When To Climb, & Climbing Considerations
From late June/early July (during this time frame expect LOTS of snow in the high elevations) to early fall, depending on snow conditions. Traditional climbing season in the Northern Rockies is July, August, and Septemberwith September weather becoming progressively colder and more unstable (sometimes dramatically so: PAY ATTENTION!) as the month progressesbut does of course vary from year to year. There are occasional winter climbs in the park, but not often, and then only by well-equipped, area-wise, extremely competent individuals. Basically, most of GNP is inaccessable through the winter, and avalanche danger, to put it mildly, is extreme almost everywhere.
Because of the nature of the rock, there are special considerations regarding climbing in Glacier National Park, and grading systems unique to the Park have been developed by both J. Gordon Edwards and the Glacier Mountaineering Society. Anyone doing more than just "trail" hiking in this part of the Rockies should read the excellent and important information put together by Fred and Moni Spicker. Muchif not mostof the rock in GNP is sedimentary and rotten, and you need to know about it: Glacier National Park Rock & Grading Systems.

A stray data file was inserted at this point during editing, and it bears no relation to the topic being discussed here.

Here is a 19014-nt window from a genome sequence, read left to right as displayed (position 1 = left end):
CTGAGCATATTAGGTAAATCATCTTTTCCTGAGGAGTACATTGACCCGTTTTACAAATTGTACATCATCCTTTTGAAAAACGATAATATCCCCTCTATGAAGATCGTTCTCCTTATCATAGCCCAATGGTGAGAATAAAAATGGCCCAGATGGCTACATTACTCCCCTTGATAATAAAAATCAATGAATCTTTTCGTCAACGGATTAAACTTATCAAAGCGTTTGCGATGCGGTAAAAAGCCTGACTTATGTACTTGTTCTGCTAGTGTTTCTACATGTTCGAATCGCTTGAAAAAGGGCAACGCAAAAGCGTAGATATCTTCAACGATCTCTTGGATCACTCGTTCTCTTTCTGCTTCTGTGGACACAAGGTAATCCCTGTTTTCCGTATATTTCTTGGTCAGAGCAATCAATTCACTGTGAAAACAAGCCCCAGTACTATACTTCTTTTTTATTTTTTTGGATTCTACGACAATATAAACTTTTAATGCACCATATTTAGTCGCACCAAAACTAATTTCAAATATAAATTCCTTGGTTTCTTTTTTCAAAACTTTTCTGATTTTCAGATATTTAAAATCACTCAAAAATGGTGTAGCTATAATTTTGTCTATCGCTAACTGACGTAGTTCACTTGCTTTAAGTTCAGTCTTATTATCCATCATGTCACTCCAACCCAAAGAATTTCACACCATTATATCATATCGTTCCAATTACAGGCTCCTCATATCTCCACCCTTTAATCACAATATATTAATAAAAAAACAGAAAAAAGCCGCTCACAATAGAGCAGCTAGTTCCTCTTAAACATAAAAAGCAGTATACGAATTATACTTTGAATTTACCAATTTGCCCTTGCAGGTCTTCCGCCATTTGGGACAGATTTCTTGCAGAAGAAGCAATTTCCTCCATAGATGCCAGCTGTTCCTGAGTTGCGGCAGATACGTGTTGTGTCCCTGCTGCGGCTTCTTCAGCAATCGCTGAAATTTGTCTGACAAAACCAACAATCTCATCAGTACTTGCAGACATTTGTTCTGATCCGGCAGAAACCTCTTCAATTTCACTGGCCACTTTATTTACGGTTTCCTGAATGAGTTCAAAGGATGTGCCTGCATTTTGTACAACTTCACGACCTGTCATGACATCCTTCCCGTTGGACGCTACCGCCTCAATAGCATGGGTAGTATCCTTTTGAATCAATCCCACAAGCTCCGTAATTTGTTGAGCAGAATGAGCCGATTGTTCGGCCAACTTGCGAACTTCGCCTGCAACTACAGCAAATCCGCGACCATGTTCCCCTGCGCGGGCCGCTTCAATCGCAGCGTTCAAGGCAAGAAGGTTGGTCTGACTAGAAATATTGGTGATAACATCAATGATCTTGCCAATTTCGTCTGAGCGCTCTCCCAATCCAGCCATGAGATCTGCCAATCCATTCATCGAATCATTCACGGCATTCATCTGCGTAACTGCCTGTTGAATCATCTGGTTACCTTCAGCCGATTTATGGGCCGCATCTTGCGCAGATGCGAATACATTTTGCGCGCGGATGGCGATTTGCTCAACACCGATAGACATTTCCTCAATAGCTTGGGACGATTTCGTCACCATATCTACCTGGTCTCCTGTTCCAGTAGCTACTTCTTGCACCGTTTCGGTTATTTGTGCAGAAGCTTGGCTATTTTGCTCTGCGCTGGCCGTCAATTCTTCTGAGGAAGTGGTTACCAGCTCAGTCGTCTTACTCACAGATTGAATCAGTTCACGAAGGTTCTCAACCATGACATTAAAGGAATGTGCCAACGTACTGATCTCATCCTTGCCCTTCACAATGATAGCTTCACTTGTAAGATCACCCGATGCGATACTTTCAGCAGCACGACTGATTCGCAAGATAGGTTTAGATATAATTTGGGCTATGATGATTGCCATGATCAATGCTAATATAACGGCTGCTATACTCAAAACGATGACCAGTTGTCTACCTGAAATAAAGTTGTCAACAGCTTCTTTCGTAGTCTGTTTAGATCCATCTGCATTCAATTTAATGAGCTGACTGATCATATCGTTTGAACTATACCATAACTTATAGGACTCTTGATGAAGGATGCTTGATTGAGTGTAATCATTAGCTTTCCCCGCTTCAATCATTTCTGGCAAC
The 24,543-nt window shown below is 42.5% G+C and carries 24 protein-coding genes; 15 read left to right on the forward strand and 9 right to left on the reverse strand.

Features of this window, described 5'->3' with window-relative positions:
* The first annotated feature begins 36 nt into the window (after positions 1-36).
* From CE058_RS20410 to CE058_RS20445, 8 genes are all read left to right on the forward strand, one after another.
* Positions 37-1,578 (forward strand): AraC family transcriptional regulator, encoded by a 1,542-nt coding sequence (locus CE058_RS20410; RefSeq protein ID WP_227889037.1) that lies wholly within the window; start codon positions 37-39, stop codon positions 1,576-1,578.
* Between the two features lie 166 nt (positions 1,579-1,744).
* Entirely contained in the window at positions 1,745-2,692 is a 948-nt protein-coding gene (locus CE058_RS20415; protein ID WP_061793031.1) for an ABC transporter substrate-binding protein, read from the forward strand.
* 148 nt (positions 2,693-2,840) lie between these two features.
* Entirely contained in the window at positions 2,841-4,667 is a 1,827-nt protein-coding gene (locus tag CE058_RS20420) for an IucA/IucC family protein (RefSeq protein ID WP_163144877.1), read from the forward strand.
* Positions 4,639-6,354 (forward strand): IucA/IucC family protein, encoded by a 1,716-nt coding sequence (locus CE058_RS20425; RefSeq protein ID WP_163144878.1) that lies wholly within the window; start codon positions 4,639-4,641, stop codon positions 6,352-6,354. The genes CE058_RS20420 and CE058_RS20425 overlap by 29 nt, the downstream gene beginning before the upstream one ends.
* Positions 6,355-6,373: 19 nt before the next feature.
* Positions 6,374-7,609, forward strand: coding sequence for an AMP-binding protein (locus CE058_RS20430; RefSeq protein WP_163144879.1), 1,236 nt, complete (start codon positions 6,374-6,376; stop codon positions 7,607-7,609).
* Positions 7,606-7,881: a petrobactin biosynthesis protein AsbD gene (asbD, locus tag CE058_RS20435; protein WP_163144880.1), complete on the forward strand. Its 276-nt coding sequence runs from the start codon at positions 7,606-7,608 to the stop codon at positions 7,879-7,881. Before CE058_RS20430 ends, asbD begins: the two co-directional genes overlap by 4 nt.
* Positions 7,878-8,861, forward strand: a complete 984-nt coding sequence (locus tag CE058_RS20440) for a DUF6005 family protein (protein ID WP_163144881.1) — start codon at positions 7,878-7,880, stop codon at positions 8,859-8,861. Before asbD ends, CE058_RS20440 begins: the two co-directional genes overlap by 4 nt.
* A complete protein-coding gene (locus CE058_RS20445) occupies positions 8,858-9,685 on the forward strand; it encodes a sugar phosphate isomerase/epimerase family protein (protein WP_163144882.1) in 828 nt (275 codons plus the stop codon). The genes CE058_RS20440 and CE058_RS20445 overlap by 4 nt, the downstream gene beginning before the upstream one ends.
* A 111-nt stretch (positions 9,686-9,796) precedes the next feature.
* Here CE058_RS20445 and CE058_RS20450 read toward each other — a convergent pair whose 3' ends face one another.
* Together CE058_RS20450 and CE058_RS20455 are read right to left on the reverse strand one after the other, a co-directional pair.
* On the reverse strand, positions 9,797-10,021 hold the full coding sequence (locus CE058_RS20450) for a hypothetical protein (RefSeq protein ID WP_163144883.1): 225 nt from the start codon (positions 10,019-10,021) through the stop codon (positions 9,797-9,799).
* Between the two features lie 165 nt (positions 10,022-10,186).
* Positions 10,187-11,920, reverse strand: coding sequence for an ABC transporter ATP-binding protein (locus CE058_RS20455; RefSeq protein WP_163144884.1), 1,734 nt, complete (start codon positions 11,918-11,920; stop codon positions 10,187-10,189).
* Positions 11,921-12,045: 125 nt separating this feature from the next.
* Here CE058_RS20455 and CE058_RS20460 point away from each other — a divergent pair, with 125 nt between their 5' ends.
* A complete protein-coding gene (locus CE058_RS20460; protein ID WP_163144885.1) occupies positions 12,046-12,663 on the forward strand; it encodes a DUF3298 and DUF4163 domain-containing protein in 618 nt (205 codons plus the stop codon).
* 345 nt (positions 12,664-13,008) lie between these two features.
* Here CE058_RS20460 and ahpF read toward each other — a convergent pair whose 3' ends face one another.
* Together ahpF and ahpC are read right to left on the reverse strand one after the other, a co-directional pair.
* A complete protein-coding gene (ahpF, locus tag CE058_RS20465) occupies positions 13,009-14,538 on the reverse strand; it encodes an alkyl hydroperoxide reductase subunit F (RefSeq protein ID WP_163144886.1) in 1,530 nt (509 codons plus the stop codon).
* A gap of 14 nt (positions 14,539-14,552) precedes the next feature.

There are numerous campgrounds available within Glacier National Park, of which only Fish Creek and Saint Mary take reservations (not required, but probably a good idea during the peak summer tourist period, especially on weekends). There are also many campgrounds as well as motels just outside the park on both the west and east sides. Lodging, whether camping or indoors, should be no problem. Specifically, Amphitheater Mountain is in the Cut Bank area, and there is a small campground (about a 40-minute drive from the town of Saint Mary; a bit longer if coming from either Browning or East Glacier Park); the NPS designates this campground as "primitive," with the only facilities being pit toilets. Cost here is $10 per night, or half the normal rate. [NOTE: As of summer, 2009, the only water sourceand it's a good oneis from Cut Bank Creek, which flows mere yards from the campground. Water quality in GNP is normally quite good post run-off, but it's still probably a good idea to filter this far downstream.] See link below for current campground information, including fees. There are also several restaurants in the three closest communitiesSaint Mary, East Glacier Park, Browningto the Cut Bank Campground.